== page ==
Research as the Building Block

An absence of complacency over its position as the global market leader in newbuild construction is demonstrated by Hyundai Heavy Industries' increasing plough-back of earnings into research and technological development. The raised level of annual expenditure on R&D, coupled with the group's strengthening of its network of research institutes, express a belief in the fundamental link between applied research, innovation.

competitive position and market reach.

HHI's investment in R&D activities is set to rise to about $ 102.4-billion in 2003, equating to 1.4-percent of projected sales revenues, up from $85.7-billion, or 1.2-percent of sales, in 2002.

The scale of the endeavor, which relates not only to the group's shipbuilding activities, but also to its role as a producer of marine engines, offshore and industrial plant, electrical systems and construction equipment, is implicit in its maintenance of four in-house research centers, including the Hyundai Maritime Research Institute.

In a shipbuilding and engineering context, expansion of the research budget is driven by market requirements, by a desire to increase technological and product self-reliance and competitiveness, and by a bid for increased business in the higher value-added category. The rise of China as an industrial powerhouse with a low labor-cost base is one of the spurs to technological advance.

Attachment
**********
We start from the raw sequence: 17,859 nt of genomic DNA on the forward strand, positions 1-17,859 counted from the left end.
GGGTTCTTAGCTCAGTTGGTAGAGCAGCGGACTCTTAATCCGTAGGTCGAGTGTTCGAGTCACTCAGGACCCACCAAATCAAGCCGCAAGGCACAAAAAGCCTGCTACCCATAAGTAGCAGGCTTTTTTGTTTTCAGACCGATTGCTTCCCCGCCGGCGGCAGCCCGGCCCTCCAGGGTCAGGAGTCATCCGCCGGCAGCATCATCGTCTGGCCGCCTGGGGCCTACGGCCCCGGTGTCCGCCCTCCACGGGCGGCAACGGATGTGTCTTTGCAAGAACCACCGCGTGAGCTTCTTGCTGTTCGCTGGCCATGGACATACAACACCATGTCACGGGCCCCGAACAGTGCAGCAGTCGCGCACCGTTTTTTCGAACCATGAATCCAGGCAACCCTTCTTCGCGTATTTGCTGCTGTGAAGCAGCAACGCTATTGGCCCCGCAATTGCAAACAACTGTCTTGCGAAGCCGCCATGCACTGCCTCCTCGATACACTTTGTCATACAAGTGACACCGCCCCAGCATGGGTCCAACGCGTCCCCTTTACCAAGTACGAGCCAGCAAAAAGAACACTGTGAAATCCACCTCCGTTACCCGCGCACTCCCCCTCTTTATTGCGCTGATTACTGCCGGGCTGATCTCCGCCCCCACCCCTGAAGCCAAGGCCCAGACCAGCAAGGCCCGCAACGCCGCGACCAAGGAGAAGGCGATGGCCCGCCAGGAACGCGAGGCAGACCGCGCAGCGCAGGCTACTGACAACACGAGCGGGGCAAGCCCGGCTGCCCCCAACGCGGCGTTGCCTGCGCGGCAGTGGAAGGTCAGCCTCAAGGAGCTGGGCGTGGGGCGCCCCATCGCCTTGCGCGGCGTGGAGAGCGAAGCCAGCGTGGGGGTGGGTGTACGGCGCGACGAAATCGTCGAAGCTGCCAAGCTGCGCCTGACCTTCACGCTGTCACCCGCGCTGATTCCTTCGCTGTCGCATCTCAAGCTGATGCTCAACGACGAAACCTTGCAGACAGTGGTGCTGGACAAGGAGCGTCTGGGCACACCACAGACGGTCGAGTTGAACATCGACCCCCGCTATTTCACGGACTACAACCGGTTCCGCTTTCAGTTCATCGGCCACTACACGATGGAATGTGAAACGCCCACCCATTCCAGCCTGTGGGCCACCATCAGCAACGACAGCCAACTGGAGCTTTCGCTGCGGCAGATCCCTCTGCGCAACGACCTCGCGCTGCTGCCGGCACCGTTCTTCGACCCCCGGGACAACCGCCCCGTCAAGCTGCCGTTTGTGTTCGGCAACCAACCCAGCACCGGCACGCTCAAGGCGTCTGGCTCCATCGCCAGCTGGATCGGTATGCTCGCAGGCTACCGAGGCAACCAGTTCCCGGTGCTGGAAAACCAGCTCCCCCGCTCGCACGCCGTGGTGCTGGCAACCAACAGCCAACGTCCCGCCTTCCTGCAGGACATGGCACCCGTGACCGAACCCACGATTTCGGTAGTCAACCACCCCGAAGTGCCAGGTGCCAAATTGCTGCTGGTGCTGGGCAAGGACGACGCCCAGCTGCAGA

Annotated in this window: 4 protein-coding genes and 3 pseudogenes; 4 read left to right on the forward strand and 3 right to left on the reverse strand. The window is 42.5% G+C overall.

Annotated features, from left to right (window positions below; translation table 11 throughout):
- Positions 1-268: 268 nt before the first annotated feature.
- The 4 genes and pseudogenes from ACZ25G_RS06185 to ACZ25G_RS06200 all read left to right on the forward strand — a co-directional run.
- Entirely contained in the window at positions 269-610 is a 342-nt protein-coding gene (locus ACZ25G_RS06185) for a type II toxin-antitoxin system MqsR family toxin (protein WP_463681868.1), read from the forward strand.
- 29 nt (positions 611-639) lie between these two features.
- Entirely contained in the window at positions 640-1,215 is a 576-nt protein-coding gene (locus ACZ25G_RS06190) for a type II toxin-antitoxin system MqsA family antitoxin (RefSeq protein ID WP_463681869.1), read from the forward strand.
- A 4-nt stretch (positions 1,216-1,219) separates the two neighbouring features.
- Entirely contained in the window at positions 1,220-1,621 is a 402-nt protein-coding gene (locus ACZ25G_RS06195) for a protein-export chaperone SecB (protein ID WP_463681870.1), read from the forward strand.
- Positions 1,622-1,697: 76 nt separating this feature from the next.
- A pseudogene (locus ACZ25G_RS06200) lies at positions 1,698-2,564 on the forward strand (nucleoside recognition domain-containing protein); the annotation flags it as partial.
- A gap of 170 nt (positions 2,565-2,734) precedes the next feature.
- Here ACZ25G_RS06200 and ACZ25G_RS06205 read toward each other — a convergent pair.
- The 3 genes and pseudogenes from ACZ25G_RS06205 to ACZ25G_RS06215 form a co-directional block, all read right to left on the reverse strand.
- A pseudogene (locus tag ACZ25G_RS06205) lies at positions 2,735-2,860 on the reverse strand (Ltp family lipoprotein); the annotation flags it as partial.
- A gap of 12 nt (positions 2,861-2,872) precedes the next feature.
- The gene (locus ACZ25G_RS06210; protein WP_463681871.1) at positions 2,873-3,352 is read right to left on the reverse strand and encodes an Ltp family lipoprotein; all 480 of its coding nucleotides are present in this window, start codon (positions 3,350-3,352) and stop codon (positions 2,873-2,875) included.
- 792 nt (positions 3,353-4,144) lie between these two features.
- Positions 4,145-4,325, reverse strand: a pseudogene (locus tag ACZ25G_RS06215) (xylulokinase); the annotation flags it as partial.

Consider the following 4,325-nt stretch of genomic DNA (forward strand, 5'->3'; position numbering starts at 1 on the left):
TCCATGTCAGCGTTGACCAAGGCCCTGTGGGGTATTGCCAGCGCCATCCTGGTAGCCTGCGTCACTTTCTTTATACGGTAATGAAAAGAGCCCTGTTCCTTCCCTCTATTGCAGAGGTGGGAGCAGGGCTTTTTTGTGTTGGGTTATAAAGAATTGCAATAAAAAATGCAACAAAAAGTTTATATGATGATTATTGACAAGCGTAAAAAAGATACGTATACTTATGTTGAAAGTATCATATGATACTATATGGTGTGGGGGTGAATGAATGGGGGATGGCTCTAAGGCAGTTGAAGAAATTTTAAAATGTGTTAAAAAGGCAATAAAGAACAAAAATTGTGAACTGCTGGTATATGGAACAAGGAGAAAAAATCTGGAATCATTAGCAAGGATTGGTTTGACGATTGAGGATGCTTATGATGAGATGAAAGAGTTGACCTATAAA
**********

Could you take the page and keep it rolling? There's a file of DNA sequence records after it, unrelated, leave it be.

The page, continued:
The disposition towards a long-term strategy was earlier underscored by the $35-billion, 10-year R&D program, which resulted in the home-grown, Himsen medium-speed diesel engine class. At the time of this writing, the Himsen series had attracted orders for over 200 engines in shipboard and landside generator applications, and the first unit for marine propulsion duties is set to be installed in a patrol vessel newbuild.

Over the 2003 first-half, HHI's shipbuilding division secured contracts for 64 vessels worth $3.2-billion, exceeding the target for the whole year. By the end of July, the orderbook stood at an astonishing level of 172 newbuilds, with a combined value of about $9-billion.

Maritime Reporter Magazine, page 70,  Nov 2003 Gulf of Mexico

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